It’s only two days till the clocks move back an hour for winter, and as the nights draw in this year’s usual media coverage of the clock change has been brightened by a Lighter Later twist.
A flurry of independent reports released today echo our call for lighter evenings. The most influential is Dr Mayer Hillman’s Scotland report, which states that Scotland stands to benefit significantly from the clock change.
BBC News Scotland reported that “switching Scotland to Central European Time would reduce road casualties, improve health and boost the economy, according to new research”
Lighter Later supporter Rebecca Harris MP has popped up everywhere to talk about the Daylight Savings Bill. On the Daily Politics Show she won the support of everyone invited to discuss it (well, almost everyone!).
Politics.co.uk also interviewed her, and reported that The Communication Workers’ Union, which represents postal workers, had dropped its opposition to daylight saving after early morning deliveries were curtailed.
In addition to this, Terry Jones, acting director of communications at the National Farmers’ Union of England and Wales, said a narrow majority of farmers were in favour of lighter evenings last time members’ opinion was tested on the issue.
“If a firm proposal was made to put the clocks forward – in order to reduce road accidents, for example, or reduce energy consumption – we would need to consult our members – but at this stage we are keeping an open mind.”’
An entire half hour was devoted to the subject of clock change on Radio 4’s Costing the Earth (broadcast on Wednesday and Thursday, 27-28th October). Lighter Later’s campaign manager Daniel Vockins was invited to contribute, and if you’d like to hear what he said, the programme is available here for a few more days. He also appeared on Sky News’studio sofa yesterday morning, pointing out the advantages to presenter Eamonn Holmes.
Today London Mayor Boris Johnson announced another pro-clock change report by saying “It’s barmy that a great trading city and major global financial centre like London is so out of kilter with the rest of Europe. We do immense amounts of trade with our partners across the Channel and all the evidence shows we have little to lose and much to gain by setting our clocks in line with Paris, Frankfurt and other big cities.
“It will also greatly improve the quality of life for Londoners wasting less daylight while they are sleeping and giving them more options for leisure and play when the working day is over.”
It’s not just London that supports the move: the subject has received positive coverage in the regional papers too – click through to read reports on the health benefits associated with lighter evenings, from outlets based in Newcastle, Oxford and York.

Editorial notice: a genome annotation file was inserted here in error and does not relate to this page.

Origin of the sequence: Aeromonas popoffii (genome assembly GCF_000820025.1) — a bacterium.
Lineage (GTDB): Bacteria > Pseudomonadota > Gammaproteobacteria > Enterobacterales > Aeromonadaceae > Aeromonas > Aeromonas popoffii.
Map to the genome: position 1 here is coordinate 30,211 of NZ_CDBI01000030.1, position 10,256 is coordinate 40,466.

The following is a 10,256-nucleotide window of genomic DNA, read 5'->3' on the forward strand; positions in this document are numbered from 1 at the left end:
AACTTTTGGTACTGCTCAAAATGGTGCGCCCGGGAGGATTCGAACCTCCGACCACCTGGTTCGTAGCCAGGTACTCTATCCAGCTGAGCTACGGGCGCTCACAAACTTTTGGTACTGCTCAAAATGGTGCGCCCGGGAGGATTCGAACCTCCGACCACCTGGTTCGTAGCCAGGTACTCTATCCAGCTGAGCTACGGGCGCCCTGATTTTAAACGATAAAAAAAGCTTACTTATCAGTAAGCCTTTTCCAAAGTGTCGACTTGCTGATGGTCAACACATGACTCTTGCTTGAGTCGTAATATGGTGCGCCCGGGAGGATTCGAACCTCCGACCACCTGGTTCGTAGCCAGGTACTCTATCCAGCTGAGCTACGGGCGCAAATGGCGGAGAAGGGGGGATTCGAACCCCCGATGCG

The campaigner manager of road safety group Brake Julie Townsend said today: “Putting the clocks forward by an hour year-round would bring so many benefits [including] making our roads safer, particularly for our most vulnerable road users, such as children on foot. This simple change would each year spare hundreds of families from the devastation of a sudden bereavement or serious injury on the roads.
“Research shows that the safety benefits would be most strongly felt in Scotland, where the casualty reductions are predicted to be greatest. We hope that the Government will listen to the huge amount of public backing for this campaign, and act upon the wealth of evidence in support of making it lighter later.”
All in all, it has been a massive week for the campaign – we’ve seen an unprecedented amount of positivity in the media’s coverage of the issue, and it’s all thanks to our Lighter Later supporters. This has been a powerful grassroots movement, and it’s not long now until the crucial second reading – the day that this coverage is building towards. Opposing voices are still out there, but the more people hear about the potential benefits, the less convincing those voices have become.
N.B – If this is something you feel strongly about, the best thing to do at this stage is write a letter to your local paper – and your national one, if you can! Those of you that live in Scotland have particular power when it comes to redressing the balance of the debate in the national press. For example, if you’d like to write to the Herald, their contacts page will provide you with the appropriate channels of communication.